Immoral? Well, if the ethics of foie gras really bother you, you can get "foie gras" made cruelty-free from Quebec. I don't know if it really tastes the same. People have been fattening fowl in this manner since at least 2500 BC. There have been studies done that have supported either side, so the jury is out about whether this really causes the animals any distress or not. Keep in mind that ducks and geese don't have a gag reflex, and often store food in their throats as part of the digestive process. So, from what I've read, I suspect that this method of producing food is no more cruel than any other meat product. Anyway, it's delicious: rich and buttery.

Foie Gras aux Pruneaux

from Anthony Bourdain's Les Halles Cookbook
(thanks Meg and Seb)

8 Prunes
1 Cup (225 ml) port
2.5 oz. (70g) fresh foie glas - cut into 4 slices
salt and pepper

small bowl
heavy-bottom saute pan, preferably cast iron
slotted metal spatula or fish turner
wooden spatula

Serves 4 (What the hell-make it for 2 and pig out)

Place the prunes in the small bowl, cover and with the port, and soak for at least 2 hours before cooking the foie gras.

Season the foie glas with salt and pepper. heat the saute pan over high heat until very hot. Sear the foie gras in the pan (no butter or oil needed) for about 45 seconds per side. The foie glas will shrivel and shrink and kick out a lot of fat. The idea is to sear it quickly on each side until nicely caramelized and brown, without melting the whole thing away. it's almost impossible to cook this dish too rare, so concern yourself with the external color. If it's brown on both sides, lift it out of the pan with the slotted spatula and transfer to a serving platter.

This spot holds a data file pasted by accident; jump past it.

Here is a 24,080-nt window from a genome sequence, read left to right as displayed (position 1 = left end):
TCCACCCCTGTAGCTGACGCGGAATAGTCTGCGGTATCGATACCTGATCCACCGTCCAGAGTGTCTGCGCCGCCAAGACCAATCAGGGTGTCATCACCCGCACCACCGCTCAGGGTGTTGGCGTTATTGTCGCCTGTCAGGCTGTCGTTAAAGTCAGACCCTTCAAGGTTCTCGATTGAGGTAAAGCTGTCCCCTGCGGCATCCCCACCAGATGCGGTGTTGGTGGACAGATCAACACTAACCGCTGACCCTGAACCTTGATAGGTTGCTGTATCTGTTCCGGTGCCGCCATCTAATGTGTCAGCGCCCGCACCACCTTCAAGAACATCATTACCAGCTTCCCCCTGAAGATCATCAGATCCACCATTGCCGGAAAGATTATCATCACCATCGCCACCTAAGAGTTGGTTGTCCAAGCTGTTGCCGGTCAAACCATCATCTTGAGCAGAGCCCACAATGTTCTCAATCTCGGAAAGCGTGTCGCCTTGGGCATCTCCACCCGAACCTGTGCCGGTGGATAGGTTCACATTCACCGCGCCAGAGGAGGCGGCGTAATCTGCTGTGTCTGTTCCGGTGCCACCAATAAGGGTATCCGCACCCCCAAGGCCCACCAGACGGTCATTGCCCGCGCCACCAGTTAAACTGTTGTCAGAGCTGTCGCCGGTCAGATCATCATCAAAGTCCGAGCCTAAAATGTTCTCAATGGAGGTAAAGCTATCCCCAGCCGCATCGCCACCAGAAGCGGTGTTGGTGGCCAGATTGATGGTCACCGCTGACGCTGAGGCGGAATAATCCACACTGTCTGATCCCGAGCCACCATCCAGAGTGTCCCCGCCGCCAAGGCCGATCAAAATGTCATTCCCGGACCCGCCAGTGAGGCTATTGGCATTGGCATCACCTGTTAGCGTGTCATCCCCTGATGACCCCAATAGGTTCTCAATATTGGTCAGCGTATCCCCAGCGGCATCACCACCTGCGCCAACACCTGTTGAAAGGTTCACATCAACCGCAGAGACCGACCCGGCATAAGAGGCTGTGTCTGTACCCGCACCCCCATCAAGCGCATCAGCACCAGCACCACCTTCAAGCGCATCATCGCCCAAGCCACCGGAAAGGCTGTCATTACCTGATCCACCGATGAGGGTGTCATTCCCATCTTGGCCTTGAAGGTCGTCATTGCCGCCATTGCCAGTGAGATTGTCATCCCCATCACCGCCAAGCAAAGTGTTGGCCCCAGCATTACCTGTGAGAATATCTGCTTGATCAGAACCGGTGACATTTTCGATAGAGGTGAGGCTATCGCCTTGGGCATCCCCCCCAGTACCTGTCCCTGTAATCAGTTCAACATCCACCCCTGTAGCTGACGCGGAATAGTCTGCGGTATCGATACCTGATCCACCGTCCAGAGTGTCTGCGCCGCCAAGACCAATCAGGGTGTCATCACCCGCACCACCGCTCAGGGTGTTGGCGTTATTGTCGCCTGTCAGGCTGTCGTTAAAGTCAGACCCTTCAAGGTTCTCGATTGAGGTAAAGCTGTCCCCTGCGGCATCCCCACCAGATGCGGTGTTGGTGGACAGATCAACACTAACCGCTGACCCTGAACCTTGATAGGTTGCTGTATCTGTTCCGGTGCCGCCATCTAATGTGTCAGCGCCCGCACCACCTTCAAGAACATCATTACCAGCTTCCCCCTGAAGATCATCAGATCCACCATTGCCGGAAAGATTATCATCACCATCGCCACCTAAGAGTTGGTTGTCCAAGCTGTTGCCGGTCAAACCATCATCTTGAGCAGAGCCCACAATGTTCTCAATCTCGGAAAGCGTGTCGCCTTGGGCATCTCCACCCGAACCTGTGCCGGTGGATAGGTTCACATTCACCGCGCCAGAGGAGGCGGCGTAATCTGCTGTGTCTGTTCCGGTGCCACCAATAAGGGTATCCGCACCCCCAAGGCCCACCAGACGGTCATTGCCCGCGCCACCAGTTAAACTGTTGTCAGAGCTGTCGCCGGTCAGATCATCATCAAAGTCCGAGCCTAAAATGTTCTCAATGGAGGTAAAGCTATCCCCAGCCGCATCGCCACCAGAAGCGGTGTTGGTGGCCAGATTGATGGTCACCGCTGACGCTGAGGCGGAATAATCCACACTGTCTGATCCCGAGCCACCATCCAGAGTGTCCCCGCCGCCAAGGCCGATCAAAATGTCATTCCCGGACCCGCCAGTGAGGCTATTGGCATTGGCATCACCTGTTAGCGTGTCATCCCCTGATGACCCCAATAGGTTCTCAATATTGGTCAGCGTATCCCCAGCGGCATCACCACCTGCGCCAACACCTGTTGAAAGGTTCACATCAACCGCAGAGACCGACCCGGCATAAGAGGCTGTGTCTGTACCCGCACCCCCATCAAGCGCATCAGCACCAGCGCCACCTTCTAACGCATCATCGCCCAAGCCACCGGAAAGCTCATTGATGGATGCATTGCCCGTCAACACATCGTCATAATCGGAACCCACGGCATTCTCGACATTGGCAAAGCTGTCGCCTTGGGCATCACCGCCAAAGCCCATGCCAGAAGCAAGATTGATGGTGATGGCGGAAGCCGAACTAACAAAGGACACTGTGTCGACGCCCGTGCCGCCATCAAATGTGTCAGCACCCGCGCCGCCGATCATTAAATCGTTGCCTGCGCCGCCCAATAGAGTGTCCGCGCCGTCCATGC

Quickly discard about half the fat that issued so enticingly from the foie, then add the soaked prunes. Using the wooden spatula, stir in a little of the soaking liquid to dislodge (deglaze) any browned bits in the pan. Cook for 2 minutes, reducing the sauce, then pour it all over the foie gras and serve.

This dish is very nice served with a few thin slices of brioche toast to mop up the sauce. If you want to really look like a hotshot, you can also (much earier in the day) reduce some balsamic vinegar to a thick syrup and then drizzle a tiny bit of it over the foie gras and the platter in decorative Jackson Pollock patterns as a sweet-sour garnish.

Tay's notes
Cook this seconds before you serve it--and consider inviting your guests to watch you make it. The port can make a nice flambe effect when it hits the pan.